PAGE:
This book is the bible of medical school and each time I read it I find new words I haven’t seen before. Its well organized, has all the important information regarding each disease, and most questions you will ever do can be answered by looking at a page in First Aid. With that being said, don’t use this book to learn- that’s not what its meant for. Use it to review and reference. I used the Anki “brosenecephalon” deck online to turn it into a more active learning experience and quiz myself on first aid bits of information. Know this book as well as you can and it will be to your advantage on test day. I also annotated my book with UWORLD info and put little tabs for each chapter so that I could reference chapters more quickly. I went through the book chronologically and used it as my guide for organizing my studying. I went through the organ system chapters in order of when we covered it in our medical school (heme-lymph, cardio, pulm, renal, GI, endo, repro, neuro, MSK, psych, stats/EBM. I went through the book a second time through during dedicated (2 weeks) and looked through it a third time the week leading up to my exam for 3 passes in total. When I went through it my first time it was too difficult to just read casually because of how dense it was so I used First Aid EXPRESS videos and I really enjoyed having someone talk through the book with me.

PATHOMA: 

Dr. Sattar is an absolute legend and he explains the pathophysiological origins of disease really clearly. I highly recommend going through Pathoma at least once during your STEP studying and periodically reference it as you study. I HIGHLY recommend reviewing chapters 1 & 2 of Pathoma leading up to your STEP exam as it has so many high yield principles in regards to basic immunology and pathology that STEP 1 writers love to ask about. High Yield 😉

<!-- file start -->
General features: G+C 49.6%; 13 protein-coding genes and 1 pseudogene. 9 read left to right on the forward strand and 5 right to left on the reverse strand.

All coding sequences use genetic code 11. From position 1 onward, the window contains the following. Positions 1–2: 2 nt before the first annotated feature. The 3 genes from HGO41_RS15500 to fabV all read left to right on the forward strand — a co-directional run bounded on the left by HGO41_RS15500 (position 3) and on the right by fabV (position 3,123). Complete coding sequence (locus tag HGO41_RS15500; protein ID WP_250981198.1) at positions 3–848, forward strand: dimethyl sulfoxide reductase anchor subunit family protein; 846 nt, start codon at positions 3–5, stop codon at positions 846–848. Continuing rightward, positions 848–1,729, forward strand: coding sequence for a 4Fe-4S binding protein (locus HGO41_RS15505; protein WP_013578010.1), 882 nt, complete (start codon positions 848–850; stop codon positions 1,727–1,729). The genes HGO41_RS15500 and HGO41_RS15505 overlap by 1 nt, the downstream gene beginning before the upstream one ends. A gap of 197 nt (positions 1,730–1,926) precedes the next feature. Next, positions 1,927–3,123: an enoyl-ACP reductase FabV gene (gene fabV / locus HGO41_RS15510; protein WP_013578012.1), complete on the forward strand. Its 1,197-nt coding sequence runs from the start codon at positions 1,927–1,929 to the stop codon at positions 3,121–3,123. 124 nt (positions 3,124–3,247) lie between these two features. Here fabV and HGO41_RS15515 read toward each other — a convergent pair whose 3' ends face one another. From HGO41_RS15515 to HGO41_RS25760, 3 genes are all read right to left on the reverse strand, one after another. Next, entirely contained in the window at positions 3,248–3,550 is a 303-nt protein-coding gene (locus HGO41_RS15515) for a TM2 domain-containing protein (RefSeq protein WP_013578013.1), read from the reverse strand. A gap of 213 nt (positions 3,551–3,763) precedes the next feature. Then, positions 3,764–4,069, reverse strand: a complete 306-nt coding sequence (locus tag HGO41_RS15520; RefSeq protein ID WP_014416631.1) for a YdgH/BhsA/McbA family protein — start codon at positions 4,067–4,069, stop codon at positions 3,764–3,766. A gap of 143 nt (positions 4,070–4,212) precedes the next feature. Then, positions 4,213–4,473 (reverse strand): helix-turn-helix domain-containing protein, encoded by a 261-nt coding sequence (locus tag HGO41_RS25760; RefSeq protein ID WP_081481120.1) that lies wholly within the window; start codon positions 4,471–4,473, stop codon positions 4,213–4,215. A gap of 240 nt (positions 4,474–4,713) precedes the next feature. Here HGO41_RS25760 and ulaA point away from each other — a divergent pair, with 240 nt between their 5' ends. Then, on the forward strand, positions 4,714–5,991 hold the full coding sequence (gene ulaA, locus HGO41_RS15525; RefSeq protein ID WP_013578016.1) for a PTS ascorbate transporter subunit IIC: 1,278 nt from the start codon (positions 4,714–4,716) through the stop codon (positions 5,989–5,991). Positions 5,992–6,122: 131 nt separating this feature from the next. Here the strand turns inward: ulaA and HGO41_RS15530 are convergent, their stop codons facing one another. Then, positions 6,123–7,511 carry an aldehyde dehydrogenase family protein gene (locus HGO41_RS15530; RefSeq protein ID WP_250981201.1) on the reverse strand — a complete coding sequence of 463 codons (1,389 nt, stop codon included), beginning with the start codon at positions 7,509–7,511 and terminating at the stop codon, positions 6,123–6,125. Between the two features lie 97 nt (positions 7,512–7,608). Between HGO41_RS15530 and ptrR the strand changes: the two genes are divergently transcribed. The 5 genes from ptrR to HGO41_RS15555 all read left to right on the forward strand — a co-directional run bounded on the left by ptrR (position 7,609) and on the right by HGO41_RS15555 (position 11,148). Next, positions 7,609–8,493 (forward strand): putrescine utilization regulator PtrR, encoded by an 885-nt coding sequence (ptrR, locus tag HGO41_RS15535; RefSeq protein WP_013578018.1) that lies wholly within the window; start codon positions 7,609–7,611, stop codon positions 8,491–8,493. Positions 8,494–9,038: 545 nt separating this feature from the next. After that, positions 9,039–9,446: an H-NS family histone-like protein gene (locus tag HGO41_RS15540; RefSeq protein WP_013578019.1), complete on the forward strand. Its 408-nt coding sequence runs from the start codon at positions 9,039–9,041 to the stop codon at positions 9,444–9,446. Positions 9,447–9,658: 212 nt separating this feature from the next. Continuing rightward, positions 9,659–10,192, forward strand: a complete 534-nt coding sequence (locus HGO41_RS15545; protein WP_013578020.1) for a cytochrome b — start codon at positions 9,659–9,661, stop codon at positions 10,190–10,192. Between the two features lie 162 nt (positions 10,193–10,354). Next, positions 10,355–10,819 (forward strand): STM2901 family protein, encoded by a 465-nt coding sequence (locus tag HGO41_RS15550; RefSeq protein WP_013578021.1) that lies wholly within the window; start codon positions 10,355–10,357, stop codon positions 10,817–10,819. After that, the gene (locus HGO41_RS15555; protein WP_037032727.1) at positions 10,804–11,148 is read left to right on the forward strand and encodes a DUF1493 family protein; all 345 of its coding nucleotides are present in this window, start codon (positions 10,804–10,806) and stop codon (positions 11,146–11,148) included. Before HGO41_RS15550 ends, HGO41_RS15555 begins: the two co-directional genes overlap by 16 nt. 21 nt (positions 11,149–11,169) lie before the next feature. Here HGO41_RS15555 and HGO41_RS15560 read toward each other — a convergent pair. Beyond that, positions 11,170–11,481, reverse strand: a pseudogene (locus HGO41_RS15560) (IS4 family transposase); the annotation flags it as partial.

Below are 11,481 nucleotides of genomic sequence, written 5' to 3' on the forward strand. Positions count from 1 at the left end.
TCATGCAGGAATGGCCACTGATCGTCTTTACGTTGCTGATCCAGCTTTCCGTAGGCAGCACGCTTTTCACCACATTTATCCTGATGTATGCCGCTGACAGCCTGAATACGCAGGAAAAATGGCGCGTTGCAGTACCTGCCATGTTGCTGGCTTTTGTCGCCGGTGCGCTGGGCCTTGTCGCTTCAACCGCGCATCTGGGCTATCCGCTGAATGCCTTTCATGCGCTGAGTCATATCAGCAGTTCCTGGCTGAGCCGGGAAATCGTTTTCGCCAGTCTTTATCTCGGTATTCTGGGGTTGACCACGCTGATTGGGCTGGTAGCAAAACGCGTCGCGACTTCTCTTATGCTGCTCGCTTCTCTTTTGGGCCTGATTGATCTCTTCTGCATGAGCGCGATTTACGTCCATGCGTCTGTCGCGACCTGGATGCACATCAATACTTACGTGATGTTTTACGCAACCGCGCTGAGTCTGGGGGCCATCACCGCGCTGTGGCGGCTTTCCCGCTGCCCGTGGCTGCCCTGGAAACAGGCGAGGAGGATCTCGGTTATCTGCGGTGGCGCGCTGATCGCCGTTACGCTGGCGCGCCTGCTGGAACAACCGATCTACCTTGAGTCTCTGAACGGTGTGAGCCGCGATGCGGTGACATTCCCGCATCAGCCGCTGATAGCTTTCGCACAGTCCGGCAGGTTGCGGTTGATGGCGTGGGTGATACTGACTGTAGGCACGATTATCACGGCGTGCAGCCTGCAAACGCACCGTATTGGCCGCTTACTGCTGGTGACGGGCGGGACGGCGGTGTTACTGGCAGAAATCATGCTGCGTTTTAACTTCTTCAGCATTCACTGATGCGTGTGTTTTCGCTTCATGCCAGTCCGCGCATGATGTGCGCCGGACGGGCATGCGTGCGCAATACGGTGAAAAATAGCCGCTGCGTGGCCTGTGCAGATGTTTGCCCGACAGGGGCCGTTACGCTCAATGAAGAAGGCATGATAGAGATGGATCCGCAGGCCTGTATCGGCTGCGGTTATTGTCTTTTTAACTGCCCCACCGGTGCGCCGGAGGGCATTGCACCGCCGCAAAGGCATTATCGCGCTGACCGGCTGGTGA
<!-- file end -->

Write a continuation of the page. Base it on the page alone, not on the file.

SKETCHY MEDICAL:

SO, SO GOOD! For all my visual learners out there, this is a must-use resource for studying. It can be a huge time commitment, especially for pharm, but you really reference this often  even when you go into the wards. I used sketchy micro and pharm and I really enjoyed it as it helped me have a little visual in mind when it came to answering questions AND its super memorable and even fun. I used an ANKI sketchy deck to quiz myself and the two days leading up to my exam I looked at the pictures one last time to have the images fresh in my mind. Don’t forget to look through the Micro chapter of First Aid as it has some stuff in there that isn’t covered in Sketchy.

3. Complete all the NBME exams and do the practice test at the test center

These are the closest thing to the real exam as they are old questions released by the NBME and they get you into the comfort of taking 40-50 question blocks. I took roughly one test a week and it moved up to two a week leading up to the exam. There are 6 NBME  exams (13, 15, 16, 17, 18, and 19) and there is a shorter test that you can take at the testing center that I highly recommend. If you’re like me and have test anxiety, this is extremely helpful for giving you a trial run of what STEP 1 feels like. You practice signing in, fingerprinting, seeing the test center, looking at the monitor interface, and being comfortable. Treat it like STEP 1 and simulate the conditions as much as you can because it will make your real STEP 1 test day feel way less scary.

4. Break up your days and change up your locations

Studying for STEP can be exhausting and being in the same place all day can make you go crazy. I was in this small cubicle that I transformed into my own study space (see instragram post for visual) and I loved it. I had a yoga mat, diffuser, laptop stand, white board, and I turned it into my own little space. Even with that, I still needed to move around occasionally and find different places in the library and other buildings on campus to study just to give myself a change of scenery.

 

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5. Integrate some group studying and integrated review into your studying: